In Celebration of ‘The Kings of Summer’

Images: IMDb

“But where’s Biaggio?”

I was fifteen years old and hopelessly infatuated with everyone’s white boy of the year, Nick Robinson, when it happened. Much like the collective pre-film Twitter, I thought he looked kind and had pretty eyes so naturally, I figured I would delve into his filmography. Littered with TV spot cameos and questionable D-coms, I was not exactly thriving as a moviegoer but persisted nonetheless. That’s when I came across Jordan Vogt-Roberts’ The Kings of Summer. Based on synopsis alone, I thought that there was no way that I was this film’s target audience; straight white guys running away from home to live in the woods was an engaging premise but just did not feel applicable to my own adolescent qualms. Five years and a dozen re-watches later, The Kings of Summer still stands valiantly as my favourite coming of age movie ever. 

In addition to Nick Robinson playing the traditionally cute but painstakingly sarcastic protagonist, he offers up a seamlessly vulnerable performance as Joe Toy, a disaffected teen coping with the death of his mother and the generally impassive nature of his father, Frank (played to a T by Nick Offerman). While Frank appears emotionally vacant through Joe’s eyes, as the film progresses, it becomes apparent that his stoic demeanor and dry wit are his own means of coping with his loss. 

Moises Arias, Gabriel Basso, and Nick Robinson in The Kings of Summer (2013)

Meanwhile, Joe’s best friend, Patrick (Gabriel Basso), is somehow developing hives from his parents’ overbearing nature. The two friends are entirely disaffiliated from their suburban surroundings, yearning for a change that they can’t put a name to. That’s when Joe gets an idea that is equal parts absurd and plausible: they’re going to run away and live in the woods. Unwittingly accompanied by the strange Biaggio (an uproarious Moises Arias), the two build a house deep in the forest where neither their families nor the police can find them. And this is just the beginning.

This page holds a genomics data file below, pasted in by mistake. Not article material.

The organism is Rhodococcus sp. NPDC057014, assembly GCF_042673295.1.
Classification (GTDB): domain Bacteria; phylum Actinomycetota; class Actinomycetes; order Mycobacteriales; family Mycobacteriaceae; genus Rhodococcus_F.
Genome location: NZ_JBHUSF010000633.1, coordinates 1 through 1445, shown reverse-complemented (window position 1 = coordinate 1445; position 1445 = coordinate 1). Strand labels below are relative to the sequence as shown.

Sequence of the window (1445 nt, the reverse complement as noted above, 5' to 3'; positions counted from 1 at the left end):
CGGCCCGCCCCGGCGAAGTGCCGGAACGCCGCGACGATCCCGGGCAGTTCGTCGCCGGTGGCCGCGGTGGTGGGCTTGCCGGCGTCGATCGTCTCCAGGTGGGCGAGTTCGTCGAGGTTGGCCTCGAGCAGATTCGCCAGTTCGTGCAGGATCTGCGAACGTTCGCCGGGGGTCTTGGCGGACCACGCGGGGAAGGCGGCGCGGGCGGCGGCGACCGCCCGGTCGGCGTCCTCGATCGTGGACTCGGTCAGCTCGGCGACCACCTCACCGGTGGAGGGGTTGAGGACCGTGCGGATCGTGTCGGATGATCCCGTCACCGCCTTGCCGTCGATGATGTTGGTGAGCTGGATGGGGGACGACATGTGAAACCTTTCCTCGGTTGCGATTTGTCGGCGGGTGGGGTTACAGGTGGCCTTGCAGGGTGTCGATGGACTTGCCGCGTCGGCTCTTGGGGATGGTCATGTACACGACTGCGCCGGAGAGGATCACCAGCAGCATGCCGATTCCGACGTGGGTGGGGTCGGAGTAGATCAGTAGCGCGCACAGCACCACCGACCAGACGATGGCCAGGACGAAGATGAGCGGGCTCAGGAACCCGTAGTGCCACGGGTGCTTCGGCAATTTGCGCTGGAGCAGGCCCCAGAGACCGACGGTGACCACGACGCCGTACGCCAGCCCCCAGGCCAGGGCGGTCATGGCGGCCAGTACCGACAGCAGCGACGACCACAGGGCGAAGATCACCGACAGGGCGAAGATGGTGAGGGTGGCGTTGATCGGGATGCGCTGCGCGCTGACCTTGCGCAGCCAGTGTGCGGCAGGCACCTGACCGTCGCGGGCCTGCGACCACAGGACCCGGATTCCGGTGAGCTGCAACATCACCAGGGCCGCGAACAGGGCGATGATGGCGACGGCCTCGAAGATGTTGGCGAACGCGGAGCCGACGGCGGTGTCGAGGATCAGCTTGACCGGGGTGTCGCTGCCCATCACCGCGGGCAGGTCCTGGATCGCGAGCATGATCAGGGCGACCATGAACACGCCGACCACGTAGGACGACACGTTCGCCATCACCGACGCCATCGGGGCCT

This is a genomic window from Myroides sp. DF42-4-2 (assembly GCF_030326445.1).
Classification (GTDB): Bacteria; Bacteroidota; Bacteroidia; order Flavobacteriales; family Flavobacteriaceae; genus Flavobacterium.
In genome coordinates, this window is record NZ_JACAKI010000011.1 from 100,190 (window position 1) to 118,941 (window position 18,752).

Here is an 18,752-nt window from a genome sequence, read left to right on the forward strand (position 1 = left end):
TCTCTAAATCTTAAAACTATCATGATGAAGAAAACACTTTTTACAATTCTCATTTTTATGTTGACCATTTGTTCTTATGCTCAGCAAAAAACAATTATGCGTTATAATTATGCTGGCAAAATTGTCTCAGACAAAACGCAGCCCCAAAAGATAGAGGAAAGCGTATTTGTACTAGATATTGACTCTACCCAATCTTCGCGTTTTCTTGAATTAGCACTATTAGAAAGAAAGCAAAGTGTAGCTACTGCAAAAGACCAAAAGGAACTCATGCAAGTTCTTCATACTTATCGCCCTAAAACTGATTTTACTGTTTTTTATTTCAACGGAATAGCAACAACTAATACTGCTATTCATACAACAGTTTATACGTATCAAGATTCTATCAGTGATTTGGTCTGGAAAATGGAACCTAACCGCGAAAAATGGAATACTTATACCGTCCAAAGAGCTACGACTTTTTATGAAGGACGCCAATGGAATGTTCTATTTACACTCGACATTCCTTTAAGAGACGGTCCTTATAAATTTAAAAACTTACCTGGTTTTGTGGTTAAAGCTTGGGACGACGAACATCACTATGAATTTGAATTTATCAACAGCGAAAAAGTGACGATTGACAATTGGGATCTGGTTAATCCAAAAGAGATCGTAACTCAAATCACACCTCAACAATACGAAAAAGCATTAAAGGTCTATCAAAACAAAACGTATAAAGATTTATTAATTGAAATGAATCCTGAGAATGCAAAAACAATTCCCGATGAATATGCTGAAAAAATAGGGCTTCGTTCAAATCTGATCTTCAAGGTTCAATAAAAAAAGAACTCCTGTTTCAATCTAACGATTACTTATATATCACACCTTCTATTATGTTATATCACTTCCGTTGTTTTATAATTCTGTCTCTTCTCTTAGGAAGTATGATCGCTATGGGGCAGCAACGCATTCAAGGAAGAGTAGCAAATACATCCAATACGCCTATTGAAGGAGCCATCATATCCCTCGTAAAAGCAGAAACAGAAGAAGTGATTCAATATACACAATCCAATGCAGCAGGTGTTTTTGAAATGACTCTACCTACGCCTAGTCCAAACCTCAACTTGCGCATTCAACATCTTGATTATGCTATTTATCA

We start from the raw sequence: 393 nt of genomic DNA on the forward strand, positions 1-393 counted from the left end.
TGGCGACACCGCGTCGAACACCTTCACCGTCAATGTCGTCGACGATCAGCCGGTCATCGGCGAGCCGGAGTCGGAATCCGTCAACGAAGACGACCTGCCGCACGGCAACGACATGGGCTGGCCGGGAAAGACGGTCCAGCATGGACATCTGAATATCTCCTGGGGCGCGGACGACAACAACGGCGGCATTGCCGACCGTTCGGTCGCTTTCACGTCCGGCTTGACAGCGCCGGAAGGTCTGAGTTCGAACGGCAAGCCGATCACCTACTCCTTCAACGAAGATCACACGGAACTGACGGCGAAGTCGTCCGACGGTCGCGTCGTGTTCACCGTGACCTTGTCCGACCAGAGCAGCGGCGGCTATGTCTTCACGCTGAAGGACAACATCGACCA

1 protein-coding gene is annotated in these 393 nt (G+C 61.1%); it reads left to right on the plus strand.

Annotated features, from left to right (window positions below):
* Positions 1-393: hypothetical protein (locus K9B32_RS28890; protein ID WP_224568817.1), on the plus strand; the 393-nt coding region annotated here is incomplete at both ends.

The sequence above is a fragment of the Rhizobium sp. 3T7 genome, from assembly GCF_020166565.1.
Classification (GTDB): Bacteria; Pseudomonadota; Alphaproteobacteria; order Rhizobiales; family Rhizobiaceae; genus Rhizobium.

While others have their fun tipsy party tricks, mine is just yelling about how criminally underrated The Kings of Summer is. The dialogue, the cinematography, the score. Beautiful. The cast, the soundtrack, the relationships. Unmatched. But above all else, the film is wholly malleable. It’s whatever you need it to be in the moment – when you’re angry, it’s a story about teenage rebellion, when you’re happy, it’s a tale of adventure and unflinching youthful abandon, and when you’re sad, it’s a genuine escape. The kind that offers up a warm embrace and sheer hilarity in exchange for your attention. 

Joe and Patrick’s relationship might just be one of my favourite pairings in recent film history. There is a wholesome tenacity to the world that they share and the home that they build together. And spewing some of my favourite one-liners of all time, Biaggio and his eccentricities immediately bring out the best in his newfound friends. Director Jordan Vogt-Roberts is able to explore the platonic and yet loving bond between young men while simultaneously not shying away from addressing their toxic masculinity – from judgmental exchanges about hunter-gatherer culture to resorting to blows over a girl. It’s an inherently “masculine” story but it is able to harness universal themes like the youthful desire to be strong, independent, and self-sufficient. On its surface, the film isn’t designed to cater to me but somehow, miraculously, it does better than any other coming of age film has. 

Moises Arias, Gabriel Basso, and Nick Robinson in The Kings of Summer (2013)

In the case of Joe, Patrick, and Biaggio, I felt represented emotionally. How? I’m still not entirely sure myself. Even internally, I feel nothing like these characters. But the film’s permeable warmth is enough to envelop me in their world where I am allowed to move as freely and openly as they are. I laugh at their jokes, hum to their songs, and cry during their fights. There is a familiarity to these three that makes The Kings of Summer effortless to revisit. From unhinged Monopoly games to secretively reverting to take-out dining, this movie is a riot. Amidst this hilarity, Vogt-Roberts peppers in moments of stark reality, thus creating a work that is just as self-aware as it is enchanting.

The desire for an escape is more prevalent now than it was at the time of the film’s original release back in 2013. Upon revisiting this during rocky times, I am thankful for all that The Kings of Summer awards me. Unfortunately, this is the type of film that can fly right over your radar unappreciated for all that it is. Seek it out and you’ll be met with endless amounts of love and care for both your rainiest and sunniest days. 

by Saffron Maeve

Saffron Maeve (she/her) is a Toronto-based film writer studying English and Cinema Studies at the University of Toronto. She habitually cries to film scores and aspires to one day make it into the Criterion Closet. Her favourite films include The Goonies, Bringing Up Baby, The Kid, and After Hours. You can find her on Twitter (@saffronmaeve).

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